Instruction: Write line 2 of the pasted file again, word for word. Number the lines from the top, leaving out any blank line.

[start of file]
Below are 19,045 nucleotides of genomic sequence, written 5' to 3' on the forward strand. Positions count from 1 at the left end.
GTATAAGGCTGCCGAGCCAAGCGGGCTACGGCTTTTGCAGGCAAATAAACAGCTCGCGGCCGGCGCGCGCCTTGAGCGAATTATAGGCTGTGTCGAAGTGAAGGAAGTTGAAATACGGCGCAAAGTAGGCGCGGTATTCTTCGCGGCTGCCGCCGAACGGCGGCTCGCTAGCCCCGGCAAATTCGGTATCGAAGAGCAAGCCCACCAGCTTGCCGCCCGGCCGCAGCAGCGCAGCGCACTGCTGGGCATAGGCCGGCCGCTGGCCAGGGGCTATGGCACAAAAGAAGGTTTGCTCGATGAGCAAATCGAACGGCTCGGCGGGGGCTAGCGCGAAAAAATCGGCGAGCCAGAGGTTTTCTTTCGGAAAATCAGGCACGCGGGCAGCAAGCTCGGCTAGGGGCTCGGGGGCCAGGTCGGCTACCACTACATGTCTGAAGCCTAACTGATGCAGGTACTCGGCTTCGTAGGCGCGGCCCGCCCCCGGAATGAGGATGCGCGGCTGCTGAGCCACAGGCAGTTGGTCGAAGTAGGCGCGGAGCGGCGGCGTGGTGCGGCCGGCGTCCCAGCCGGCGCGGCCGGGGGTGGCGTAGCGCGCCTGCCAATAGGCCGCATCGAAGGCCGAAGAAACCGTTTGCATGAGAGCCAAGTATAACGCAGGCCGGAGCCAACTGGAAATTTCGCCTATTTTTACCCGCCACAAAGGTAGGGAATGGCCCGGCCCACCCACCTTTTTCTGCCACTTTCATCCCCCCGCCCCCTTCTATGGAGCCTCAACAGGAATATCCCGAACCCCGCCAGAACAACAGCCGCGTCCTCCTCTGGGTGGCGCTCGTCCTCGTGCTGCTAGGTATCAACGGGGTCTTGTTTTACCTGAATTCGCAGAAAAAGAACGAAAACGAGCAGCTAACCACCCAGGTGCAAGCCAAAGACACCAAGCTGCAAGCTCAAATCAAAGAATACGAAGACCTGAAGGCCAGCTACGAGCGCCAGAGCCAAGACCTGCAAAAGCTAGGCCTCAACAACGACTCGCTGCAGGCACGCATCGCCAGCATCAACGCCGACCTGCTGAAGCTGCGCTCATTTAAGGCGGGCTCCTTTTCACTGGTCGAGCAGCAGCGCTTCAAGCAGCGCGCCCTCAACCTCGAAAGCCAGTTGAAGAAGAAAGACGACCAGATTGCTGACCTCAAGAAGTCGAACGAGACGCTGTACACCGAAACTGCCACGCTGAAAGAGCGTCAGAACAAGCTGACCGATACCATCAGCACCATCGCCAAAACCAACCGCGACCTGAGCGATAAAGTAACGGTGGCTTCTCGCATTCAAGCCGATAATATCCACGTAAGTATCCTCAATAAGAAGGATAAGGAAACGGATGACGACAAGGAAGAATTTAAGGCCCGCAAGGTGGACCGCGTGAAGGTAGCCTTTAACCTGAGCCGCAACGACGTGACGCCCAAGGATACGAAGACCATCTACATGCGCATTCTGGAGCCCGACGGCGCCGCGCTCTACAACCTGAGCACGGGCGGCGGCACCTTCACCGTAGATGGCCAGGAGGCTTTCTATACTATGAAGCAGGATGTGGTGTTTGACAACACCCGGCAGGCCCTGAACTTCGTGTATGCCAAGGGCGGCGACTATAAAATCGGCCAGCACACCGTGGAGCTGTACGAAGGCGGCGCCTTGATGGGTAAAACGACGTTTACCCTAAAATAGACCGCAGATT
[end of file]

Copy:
GTATAAGGCTGCCGAGCCAAGCGGGCTACGGCTTTTGCAGGCAAATAAACAGCTCGCGGCCGGCGCGCGCCTTGAGCGAATTATAGGCTGTGTCGAAGTGAAGGAAGTTGAAATACGGCGCAAAGTAGGCGCGGTATTCTTCGCGGCTGCCGCCGAACGGCGGCTCGCTAGCCCCGGCAAATTCGGTATCGAAGAGCAAGCCCACCAGCTTGCCGCCCGGCCGCAGCAGCGCAGCGCACTGCTGGGCATAGGCCGGCCGCTGGCCAGGGGCTATGGCACAAAAGAAGGTTTGCTCGATGAGCAAATCGAACGGCTCGGCGGGGGCTAGCGCGAAAAAATCGGCGAGCCAGAGGTTTTCTTTCGGAAAATCAGGCACGCGGGCAGCAAGCTCGGCTAGGGGCTCGGGGGCCAGGTCGGCTACCACTACATGTCTGAAGCCTAACTGATGCAGGTACTCGGCTTCGTAGGCGCGGCCCGCCCCCGGAATGAGGATGCGCGGCTGCTGAGCCACAGGCAGTTGGTCGAAGTAGGCGCGGAGCGGCGGCGTGGTGCGGCCGGCGTCCCAGCCGGCGCGGCCGGGGGTGGCGTAGCGCGCCTGCCAATAGGCCGCATCGAAGGCCGAAGAAACCGTTTGCATGAGAGCCAAGTATAACGCAGGCCGGAGCCAACTGGAAATTTCGCCTATTTTTACCCGCCACAAAGGTAGGGAATGGCCCGGCCCACCCACCTTTTTCTGCCACTTTCATCCCCCCGCCCCCTTCTATGGAGCCTCAACAGGAATATCCCGAACCCCGCCAGAACAACAGCCGCGTCCTCCTCTGGGTGGCGCTCGTCCTCGTGCTGCTAGGTATCAACGGGGTCTTGTTTTACCTGAATTCGCAGAAAAAGAACGAAAACGAGCAGCTAACCACCCAGGTGCAAGCCAAAGACACCAAGCTGCAAGCTCAAATCAAAGAATACGAAGACCTGAAGGCCAGCTACGAGCGCCAGAGCCAAGACCTGCAAAAGCTAGGCCTCAACAACGACTCGCTGCAGGCACGCATCGCCAGCATCAACGCCGACCTGCTGAAGCTGCGCTCATTTAAGGCGGGCTCCTTTTCACTGGTCGAGCAGCAGCGCTTCAAGCAGCGCGCCCTCAACCTCGAAAGCCAGTTGAAGAAGAAAGACGACCAGATTGCTGACCTCAAGAAGTCGAACGAGACGCTGTACACCGAAACTGCCACGCTGAAAGAGCGTCAGAACAAGCTGACCGATACCATCAGCACCATCGCCAAAACCAACCGCGACCTGAGCGATAAAGTAACGGTGGCTTCTCGCATTCAAGCCGATAATATCCACGTAAGTATCCTCAATAAGAAGGATAAGGAAACGGATGACGACAAGGAAGAATTTAAGGCCCGCAAGGTGGACCGCGTGAAGGTAGCCTTTAACCTGAGCCGCAACGACGTGACGCCCAAGGATACGAAGACCATCTACATGCGCATTCTGGAGCCCGACGGCGCCGCGCTCTACAACCTGAGCACGGGCGGCGGCACCTTCACCGTAGATGGCCAGGAGGCTTTCTATACTATGAAGCAGGATGTGGTGTTTGACAACACCCGGCAGGCCCTGAACTTCGTGTATGCCAAGGGCGGCGACTATAAAATCGGCCAGCACACCGTGGAGCTGTACGAAGGCGGCGCCTTGATGGGTAAAACGACGTTTACCCTAAAATAGACCGCAGATT